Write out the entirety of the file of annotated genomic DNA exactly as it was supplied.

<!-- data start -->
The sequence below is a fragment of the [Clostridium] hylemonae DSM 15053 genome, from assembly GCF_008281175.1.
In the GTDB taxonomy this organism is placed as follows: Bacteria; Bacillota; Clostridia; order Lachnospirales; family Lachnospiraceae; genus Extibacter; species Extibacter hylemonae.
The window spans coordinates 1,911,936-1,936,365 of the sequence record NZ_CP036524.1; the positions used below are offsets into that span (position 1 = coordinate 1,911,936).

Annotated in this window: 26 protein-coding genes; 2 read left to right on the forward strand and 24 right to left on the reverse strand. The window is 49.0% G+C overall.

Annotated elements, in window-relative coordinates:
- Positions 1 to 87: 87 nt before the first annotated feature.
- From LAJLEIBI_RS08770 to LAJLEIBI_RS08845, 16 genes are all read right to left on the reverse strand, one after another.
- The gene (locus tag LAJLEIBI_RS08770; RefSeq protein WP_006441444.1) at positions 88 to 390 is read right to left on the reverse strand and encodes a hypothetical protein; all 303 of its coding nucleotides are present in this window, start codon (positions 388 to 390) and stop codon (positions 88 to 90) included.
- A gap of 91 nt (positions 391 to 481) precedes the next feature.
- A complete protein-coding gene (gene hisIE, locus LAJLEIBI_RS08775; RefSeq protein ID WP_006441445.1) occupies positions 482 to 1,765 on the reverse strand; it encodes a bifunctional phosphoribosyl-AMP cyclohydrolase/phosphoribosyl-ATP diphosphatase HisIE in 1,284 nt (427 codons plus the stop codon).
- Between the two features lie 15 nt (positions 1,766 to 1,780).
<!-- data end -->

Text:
The sequence below is a fragment of the [Clostridium] hylemonae DSM 15053 genome, from assembly GCF_008281175.1.
In the GTDB taxonomy this organism is placed as follows: Bacteria; Bacillota; Clostridia; order Lachnospirales; family Lachnospiraceae; genus Extibacter; species Extibacter hylemonae.
The window spans coordinates 1,911,936-1,936,365 of the sequence record NZ_CP036524.1; the positions used below are offsets into that span (position 1 = coordinate 1,911,936).

Annotated in this window: 26 protein-coding genes; 2 read left to right on the forward strand and 24 right to left on the reverse strand. The window is 49.0% G+C overall.

Annotated elements, in window-relative coordinates:
- Positions 1 to 87: 87 nt before the first annotated feature.
- From LAJLEIBI_RS08770 to LAJLEIBI_RS08845, 16 genes are all read right to left on the reverse strand, one after another.
- The gene (locus tag LAJLEIBI_RS08770; RefSeq protein WP_006441444.1) at positions 88 to 390 is read right to left on the reverse strand and encodes a hypothetical protein; all 303 of its coding nucleotides are present in this window, start codon (positions 388 to 390) and stop codon (positions 88 to 90) included.
- A gap of 91 nt (positions 391 to 481) precedes the next feature.
- A complete protein-coding gene (gene hisIE, locus LAJLEIBI_RS08775; RefSeq protein ID WP_006441445.1) occupies positions 482 to 1,765 on the reverse strand; it encodes a bifunctional phosphoribosyl-AMP cyclohydrolase/phosphoribosyl-ATP diphosphatase HisIE in 1,284 nt (427 codons plus the stop codon).
- Between the two features lie 15 nt (positions 1,766 to 1,780).